Featured Research

from universities, journals, and other organizations

Up to 220,000 California children excluded from health care reform due to immigrant status, experts say

Date:
June 30, 2011
Source:
University of California - Los Angeles
Summary:
Restrictions on eligibility for health care reform programs will result in the potential exclusion of up to 220,000 children from affordable health care coverage in California, according to a new policy brief. The number represents up to 20 percent of all uninsured children in California.

Restrictions on eligibility for health care reform programs will result in the potential exclusion of up to 220,000 children from affordable health care coverage in California, according to a new policy brief from the UCLA Center for Health Policy Research.

The number represents approximately 20 percent of all uninsured children in California.

Of those children, up to 40,000 may be eligible for coverage but may not apply, due to confusion about new rules governing access to both the California Health Benefit Exchange and the state's expanded Medi-Cal program.

The Patient Protection and Affordable Care Act of 2010 (ACA) restricts its health insurance expansions in ways that exclude many uninsured children in California who are immigrants or have immigrant parents. And the policy brief's authors note that immigrant parents, potentially misinterpreting eligibility requirements for these new programs, may not enroll their eligible citizen children.

"Health care reform restrictions raise some very unpleasant questions about our willingness as a society to let children go without care," said the study's lead author, Ninez Ponce, a faculty associate with the center and an associate professor at the UCLA School of Public Health. "And confusion over the rules may result in even eligible children being cut off from coverage."

Who's excluded?

Using data from the 2007 California Health Interview Survey (CHIS), the study's authors estimate that under the ACA, approximately 30,000 undocumented immigrant children will be barred from participating in the Health Benefit Exchange, a newly established marketplace for health care plans with subsidies for lower-income Californians. Although their parents will be able to purchase private insurance outside of the exchange, they would not benefit from its protections or competitive prices.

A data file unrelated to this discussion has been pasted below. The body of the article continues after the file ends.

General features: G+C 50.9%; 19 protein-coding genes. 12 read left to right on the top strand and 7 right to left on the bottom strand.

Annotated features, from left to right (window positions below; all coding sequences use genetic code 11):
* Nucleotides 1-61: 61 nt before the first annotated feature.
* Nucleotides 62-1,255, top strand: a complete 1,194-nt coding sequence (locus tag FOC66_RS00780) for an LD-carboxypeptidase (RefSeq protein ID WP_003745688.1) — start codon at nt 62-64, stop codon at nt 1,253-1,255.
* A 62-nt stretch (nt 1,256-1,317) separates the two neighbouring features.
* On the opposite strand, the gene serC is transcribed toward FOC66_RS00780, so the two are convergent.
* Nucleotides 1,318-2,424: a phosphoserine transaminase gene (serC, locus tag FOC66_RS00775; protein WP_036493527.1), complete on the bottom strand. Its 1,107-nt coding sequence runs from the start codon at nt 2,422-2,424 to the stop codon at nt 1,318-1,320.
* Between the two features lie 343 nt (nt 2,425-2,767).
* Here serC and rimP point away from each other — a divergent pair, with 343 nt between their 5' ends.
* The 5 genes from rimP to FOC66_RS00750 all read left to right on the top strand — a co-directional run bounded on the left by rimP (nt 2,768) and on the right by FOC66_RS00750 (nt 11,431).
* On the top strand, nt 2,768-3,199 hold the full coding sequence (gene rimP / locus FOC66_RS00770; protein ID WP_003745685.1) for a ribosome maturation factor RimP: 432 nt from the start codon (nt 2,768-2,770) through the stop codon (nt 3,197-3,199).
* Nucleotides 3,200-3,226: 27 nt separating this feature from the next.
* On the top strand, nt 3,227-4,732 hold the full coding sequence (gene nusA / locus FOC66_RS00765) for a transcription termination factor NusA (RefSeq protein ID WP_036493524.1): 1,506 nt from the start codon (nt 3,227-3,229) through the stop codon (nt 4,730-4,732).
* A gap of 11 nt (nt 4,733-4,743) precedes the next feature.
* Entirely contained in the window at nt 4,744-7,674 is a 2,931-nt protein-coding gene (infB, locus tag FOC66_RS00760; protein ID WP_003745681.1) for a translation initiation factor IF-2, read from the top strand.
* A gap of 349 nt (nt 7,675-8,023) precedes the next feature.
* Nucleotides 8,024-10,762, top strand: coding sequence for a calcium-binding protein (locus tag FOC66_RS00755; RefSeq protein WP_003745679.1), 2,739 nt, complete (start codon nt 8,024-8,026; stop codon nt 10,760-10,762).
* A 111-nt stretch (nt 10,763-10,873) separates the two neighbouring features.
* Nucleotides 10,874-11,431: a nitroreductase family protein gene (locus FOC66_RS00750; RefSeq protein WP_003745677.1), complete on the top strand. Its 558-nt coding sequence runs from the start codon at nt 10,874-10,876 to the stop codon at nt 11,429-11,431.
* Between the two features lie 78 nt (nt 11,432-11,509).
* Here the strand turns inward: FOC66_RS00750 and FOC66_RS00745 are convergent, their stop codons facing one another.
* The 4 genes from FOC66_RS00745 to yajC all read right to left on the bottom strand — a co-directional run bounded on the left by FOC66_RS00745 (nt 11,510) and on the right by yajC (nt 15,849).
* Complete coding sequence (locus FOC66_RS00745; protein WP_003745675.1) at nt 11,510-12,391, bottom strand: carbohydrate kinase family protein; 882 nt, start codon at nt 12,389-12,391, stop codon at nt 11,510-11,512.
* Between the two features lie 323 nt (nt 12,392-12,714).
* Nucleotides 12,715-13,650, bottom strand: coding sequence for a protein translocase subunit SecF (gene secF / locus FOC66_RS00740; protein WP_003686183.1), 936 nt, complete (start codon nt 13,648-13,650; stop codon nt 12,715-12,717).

In addition, approximately 150,000 uninsured children will be excluded from the ACA-funded Medi-Cal expansion due to their status as either undocumented immigrants or legal immigrants who have lived in the U.S. for fewer than five years.

An estimated additional 40,000 children who are legal citizens of the U.S. also may be excluded from the ACA coverage expansions as a result of confusion over their parents' citizenship status. Specifically, parents who are non-citizens without a green card -- who are themselves excluded from public programs and the exchange -- may perceive that the documentation restrictions also apply to their qualified citizen children, the study's authors predict.

Community clinics and budget cuts

Without coverage, parents and children alike will likely fall back on community clinics, which have long been a source of care for undocumented and new immigrant children.

"It is neither prudent nor fair to lock immigrants out of purchasing coverage through the exchange," said Daniel Zingale, senior vice president of The California Endowment, which funded the study along with The California Wellness Foundation. "The politicization of health care access for immigrants is unsound policy. Everyone needs access, and we know people generally have better access to preventive care when they have health coverage. This helps prevent costly health conditions."

Although public coverage programs such as Medi-Cal and Healthy Families provide a safety net for more than 1 million immigrant children, including undocumented children, state funding to cover this population may soon dry up due to California's ongoing budget crisis.